Past Reviews

Regional Reviews: Chicago

Sandy Wilson's The Boy Friend
National Tour at the Chicago Theatre

Sean Palmer and Jessica Grové
Less than 30 years separated the premieres of musicals like No, No, Nanette (1925) and Good News (1927) from the opening of Sandy Wilson's pastiche of that genre. It's now been over 50 years since The Boy Friend first appeared in London and on Broadway, and it may now be better known than the originals that inspired it. Even if today's audiences have little frame of reference for appreciating Mr. Wilson's gentle parody of flapper-era tuners, they'll certainly recognize the enduring appeal of so many of the dramatic conventions it references. If his "Room in Bloomsbury" was inspired by Nanette's "Tea for Two," it also preceded My Fair Lady's "Wouldn't It Be Loverly" as a song of longing for modest pleasures. The conceit of characters posing as persons of a social class lower or higher than their own has been used by Mark Twain as well as some of the latest teen movies. Older adults rekindling a lost romance? Americans and Brits finding love and marriage on Mediterranean shores? Those two concepts have done all right for Mamma Mia!

In her directorial debut, Julie Andrews wisely minimizes the direct parody of 1920s performance styles (using it only when her girls strike poses and speak in unison), and plays up the charm. She's a remarkably good director of actors, who all find quite believable and almost touching nuances to their characters. As the heroine Polly Browne, Jessica Grové combines sweetness and genuine loneliness with a British stiff upper lip in the face of her romantic disappointments. Her love interest, Tony, is played by Sean Palmer as the sort of thoroughly likable young gentleman – somewhere between Leslie Howard and the young Cary Grant - that has populated so many British films. Second leads Bobby and Maisie (Rick Faugno and Andrea Chamberlain) are a confident but never brash American boy and a playful but not loose British girl. Polly's millionaire father Percival (Paul Carlin), a role that would have been perfect for John Cleese, is guarded and a bit lonely himself before Madame Dubonnet (Nancy Hess), headmistress of the boarding school Polly attends, manages to warm his spirits and loosen him up. Character roles played by Drew Eshleman, Darcy Pulliam and Bethe Austin are milked, but never for more than they're worth. Like her iconic character Maria von Trapp, Ms. Andrews finds the humanity in all.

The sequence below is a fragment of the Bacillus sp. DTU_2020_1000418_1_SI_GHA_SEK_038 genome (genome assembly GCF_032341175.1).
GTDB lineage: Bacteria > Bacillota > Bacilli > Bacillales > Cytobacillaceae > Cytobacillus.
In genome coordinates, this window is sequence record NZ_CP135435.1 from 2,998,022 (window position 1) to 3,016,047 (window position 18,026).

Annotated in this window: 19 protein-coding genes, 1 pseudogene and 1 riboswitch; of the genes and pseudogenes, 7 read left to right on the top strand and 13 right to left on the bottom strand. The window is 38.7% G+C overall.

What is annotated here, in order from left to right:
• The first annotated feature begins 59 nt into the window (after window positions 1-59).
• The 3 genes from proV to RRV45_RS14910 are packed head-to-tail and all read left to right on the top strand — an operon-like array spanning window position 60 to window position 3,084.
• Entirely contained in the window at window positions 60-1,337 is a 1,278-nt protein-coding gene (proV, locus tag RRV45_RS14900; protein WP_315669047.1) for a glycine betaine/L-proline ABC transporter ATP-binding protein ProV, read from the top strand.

More than anything, though, the point of The Boy Friend is to offer a completely light and charming entertainment of song, dance and the visual treats of an idealized and glamorous place and time —the French Riviera in the mid-1920's - and this production mostly succeeds in delivering that. The piece is a little slow-going in the first two of three acts (with the intermission between acts two and three), which is heavy on duets for each of the three romantic couples, but it picks up considerably in the third, when production numbers and production values escalate. The dance numbers in the first two acts are ably performed, but unsurprising. John DeLuca's choreography of the big production numbers in act three, "Safety in Numbers" and "The Riviera," are much more inventive and set in the context of an imaginatively costumed (by Tony Walton and Rachel Navarro) and lit (by Richard Pilbrow and Dawn Chang) masquerade ball. Walton's set designs, framing the action within an illustration of a false proscenium and a caricatured 1920s audience watching from boxes, are a major asset of the production, using his trademark cartoon style to set help the tone.

The cast members are all impressive singers and dancers. Led by Jessica Grové, whose performance in the role that brought Julie Andrews to Broadway suggests what Ms. Andrews' original performance might have looked like, has a sweet soprano that reminds us of her director's voice. Sean Palmer is in equally strong voice as Tony, while Rick Faugno has an exceptionally pleasing sound and presence that makes him an impressive leader of the big dance numbers.

Though Ms. Andrews understands the delicate nature of this piece, it may suffer from being placed in a big house like the Chicago. Amplification problems on opening night didn't help the feeling that the show was a bit out of place here and may have unintentionally added some nostalgia for a time when the shows it parodies performed in more intimate and non-amplified settings.

The Boy Friend runs through Saturday, November 19, 2005 at the Chicago Theater, 175 N. State St. Tickets are available through Ticketmaster or at the box office. The production is the first of a series of touring musicals to be mounted by Goodspeed Musicals, in conjunction with eight other theaters around the country.

Photo: Diane Sobolewski

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-- John Olson

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